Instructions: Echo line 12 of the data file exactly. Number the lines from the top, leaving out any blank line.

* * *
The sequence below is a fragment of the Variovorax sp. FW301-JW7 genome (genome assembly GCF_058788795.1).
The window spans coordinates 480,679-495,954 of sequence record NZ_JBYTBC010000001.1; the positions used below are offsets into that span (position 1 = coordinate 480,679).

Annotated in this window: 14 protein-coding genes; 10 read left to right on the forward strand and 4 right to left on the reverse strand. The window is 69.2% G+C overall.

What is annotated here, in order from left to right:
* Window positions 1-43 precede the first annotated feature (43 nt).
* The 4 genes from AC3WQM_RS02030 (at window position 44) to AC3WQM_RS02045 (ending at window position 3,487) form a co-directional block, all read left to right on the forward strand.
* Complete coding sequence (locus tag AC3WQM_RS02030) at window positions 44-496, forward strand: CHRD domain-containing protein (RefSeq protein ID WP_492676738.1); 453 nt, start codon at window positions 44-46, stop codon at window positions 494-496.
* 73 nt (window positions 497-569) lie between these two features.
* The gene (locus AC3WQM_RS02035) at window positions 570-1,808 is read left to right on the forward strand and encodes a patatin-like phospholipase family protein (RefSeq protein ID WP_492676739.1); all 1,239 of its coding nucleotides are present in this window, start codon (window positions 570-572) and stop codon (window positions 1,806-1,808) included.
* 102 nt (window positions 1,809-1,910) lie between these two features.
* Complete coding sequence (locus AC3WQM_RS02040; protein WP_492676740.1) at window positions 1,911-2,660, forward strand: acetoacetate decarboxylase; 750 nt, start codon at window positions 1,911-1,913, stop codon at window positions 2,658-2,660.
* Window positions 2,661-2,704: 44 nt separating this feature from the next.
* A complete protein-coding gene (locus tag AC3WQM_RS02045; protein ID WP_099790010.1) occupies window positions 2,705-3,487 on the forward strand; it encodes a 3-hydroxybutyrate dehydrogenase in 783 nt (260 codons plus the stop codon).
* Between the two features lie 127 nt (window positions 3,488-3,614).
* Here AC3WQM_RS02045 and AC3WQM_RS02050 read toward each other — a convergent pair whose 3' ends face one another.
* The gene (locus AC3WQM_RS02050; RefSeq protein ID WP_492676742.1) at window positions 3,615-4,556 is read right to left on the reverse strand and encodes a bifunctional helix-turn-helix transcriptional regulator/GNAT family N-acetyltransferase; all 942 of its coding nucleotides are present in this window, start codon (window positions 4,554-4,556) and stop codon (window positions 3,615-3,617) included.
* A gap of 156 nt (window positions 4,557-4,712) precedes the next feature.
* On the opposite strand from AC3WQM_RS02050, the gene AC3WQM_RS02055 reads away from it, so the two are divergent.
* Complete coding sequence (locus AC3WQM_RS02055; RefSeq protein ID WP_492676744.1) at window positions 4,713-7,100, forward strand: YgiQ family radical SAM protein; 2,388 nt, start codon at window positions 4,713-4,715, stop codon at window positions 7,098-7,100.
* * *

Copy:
* Window positions 2,661-2,704: 44 nt separating this feature from the next.